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A new study suggests that the risks of Lap-Band surgery could outweigh the weight-loss benefits, plus more from our Daily Briefing.

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In the past few years, in fact, school lunch reform has become a cause célèbre in many school districts in the Bay Area as concerns mount about children’s health. And the Oakland school district, along with the West Contra Costa County Unified School District, is among the pioneers in injecting healthier food choices into their menus despite a paucity of resources and the challenges of re-educating taste buds.

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Contaminated waters mean exposure to 42 chemicals for people who consume fish from the Duwamish River, despite posted warnings. For those who depend on the river as a primary food source, this frightening possibility is not enough of a deterrent.

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Studies show that residents living in neighborhoods near the Dumawish River are highly susceptible to illness and lower life expectancy, especially compared to those living in other areas of King County.

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The head of the House of Delegates health committee is calling on Senate President Earl Ray Tomblin to increase funding to fight drug and alcohol abuse.

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How safe are California hospitals in the event of a major earthquake? Answers and more in our Daily Briefing.

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As you may have learned about through DiabetesMine today, the Diabetes Hands Foundation (the nonprofit responsible for TuDiabetes, EsTuDiabetes and diabetes awareness programs such as Big Blue Test, No-Sugar Added Poetry and Word In Your Hand) has received a capacity building grant from The Leona M. and Harry B. Helmsley Charitable Trust. We wanted to share this great news with the RoH community!

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This story is Part 12 of a 15-part series that examines health care needs in Gary, Ind.

John Grimm knows the city of Gary faces severe financial problems and didn’t expect city crews to plow all of its streets overnight after the recent blizzard.

But Grimm, the executive director of the South Shore Health & Rehabilitation Center in Gary, said during and after the storm city leaders failed to protect some of Gary’s most vulnerable residents when its crews neglected to plow the alleys and streets surrounding the nursing home.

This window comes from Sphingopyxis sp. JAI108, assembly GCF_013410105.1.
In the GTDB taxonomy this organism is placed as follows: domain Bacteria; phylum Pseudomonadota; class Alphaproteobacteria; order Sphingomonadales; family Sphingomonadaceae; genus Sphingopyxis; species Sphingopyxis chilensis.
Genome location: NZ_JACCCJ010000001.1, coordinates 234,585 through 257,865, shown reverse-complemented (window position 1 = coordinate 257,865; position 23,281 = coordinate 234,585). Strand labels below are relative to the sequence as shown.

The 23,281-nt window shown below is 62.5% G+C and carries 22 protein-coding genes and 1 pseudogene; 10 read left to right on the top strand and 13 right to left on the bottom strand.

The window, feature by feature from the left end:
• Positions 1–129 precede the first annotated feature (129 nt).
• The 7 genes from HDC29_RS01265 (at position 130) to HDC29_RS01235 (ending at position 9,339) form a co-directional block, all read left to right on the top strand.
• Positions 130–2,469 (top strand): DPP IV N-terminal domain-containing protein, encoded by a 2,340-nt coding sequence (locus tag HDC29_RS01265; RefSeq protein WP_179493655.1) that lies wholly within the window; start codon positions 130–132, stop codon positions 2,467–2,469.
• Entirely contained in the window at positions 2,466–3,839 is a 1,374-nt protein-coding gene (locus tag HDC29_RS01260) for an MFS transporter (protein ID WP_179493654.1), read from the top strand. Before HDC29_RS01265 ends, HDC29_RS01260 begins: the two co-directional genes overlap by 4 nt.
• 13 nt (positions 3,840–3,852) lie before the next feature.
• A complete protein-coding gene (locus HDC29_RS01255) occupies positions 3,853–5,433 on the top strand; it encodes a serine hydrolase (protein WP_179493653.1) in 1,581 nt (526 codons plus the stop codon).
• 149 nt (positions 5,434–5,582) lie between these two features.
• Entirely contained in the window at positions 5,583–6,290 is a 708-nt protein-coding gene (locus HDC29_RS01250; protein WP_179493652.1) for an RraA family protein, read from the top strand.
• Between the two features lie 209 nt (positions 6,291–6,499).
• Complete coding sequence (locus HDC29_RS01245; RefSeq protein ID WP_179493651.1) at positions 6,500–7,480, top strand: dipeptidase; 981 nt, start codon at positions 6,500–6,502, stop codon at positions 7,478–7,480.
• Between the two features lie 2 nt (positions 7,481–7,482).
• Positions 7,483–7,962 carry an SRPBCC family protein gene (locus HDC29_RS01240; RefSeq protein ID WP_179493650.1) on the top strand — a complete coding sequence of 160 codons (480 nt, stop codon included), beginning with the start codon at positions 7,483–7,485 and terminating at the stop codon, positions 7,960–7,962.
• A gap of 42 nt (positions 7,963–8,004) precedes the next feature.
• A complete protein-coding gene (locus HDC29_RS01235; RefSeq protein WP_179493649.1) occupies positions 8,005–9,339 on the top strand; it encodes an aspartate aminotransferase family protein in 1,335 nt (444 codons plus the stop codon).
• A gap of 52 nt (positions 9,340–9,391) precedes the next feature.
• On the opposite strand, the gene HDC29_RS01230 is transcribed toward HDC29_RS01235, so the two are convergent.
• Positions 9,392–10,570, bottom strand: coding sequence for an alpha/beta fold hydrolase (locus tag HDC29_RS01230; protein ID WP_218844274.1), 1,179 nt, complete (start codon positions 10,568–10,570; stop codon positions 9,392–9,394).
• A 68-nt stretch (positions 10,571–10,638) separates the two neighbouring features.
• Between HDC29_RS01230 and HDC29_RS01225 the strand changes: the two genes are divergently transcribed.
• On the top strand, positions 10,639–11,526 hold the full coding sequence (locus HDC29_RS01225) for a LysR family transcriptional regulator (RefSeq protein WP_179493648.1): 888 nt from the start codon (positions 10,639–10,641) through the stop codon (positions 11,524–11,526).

Grimm said for an entire week the streets around the long-term care facility were not plowed, which he said “put the lives of many residents in jeopardy, as ambulances and emergency medical services and other medical providers were not able to access the facility.”

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There is a world of difference in how districts provide healthy school lunches. One key difference is money—both the income levels of school districts and the cost of lunch programs. Another is the food culture of diverse communities, so to speak, and what kids and their families are used to eating. In districts like Oakland, which participate in the federally and state subsidized lunch programs, the nutrition services have just $2.74 per meal to deliver a lunch that meets guidelines--and that kids will want to eat. Affluent districts such as Orinda don't participate in the subsidized lunch program and may serve catered lunches that are a lot like food they would eat at home.

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This story is Part 11 of a 15-part series that examines health care needs in Gary, Ind.

Nearly 33 years after the federal government designated Gary a health professional shortage area and 17 years after federal health authorities qualified it as a medically underserved area, Gary continues to suffer from physician shortages.

Those shortages are partially to blame for the poor health status of many Gary citizens, according to local doctors and hospital officials.

Gary is home to disproportionately high numbers of severely ill patients suffering from multiple potentially life threatening conditions, including heart disease, kidney failure, diabetes, hypertension, obesity and asthma.

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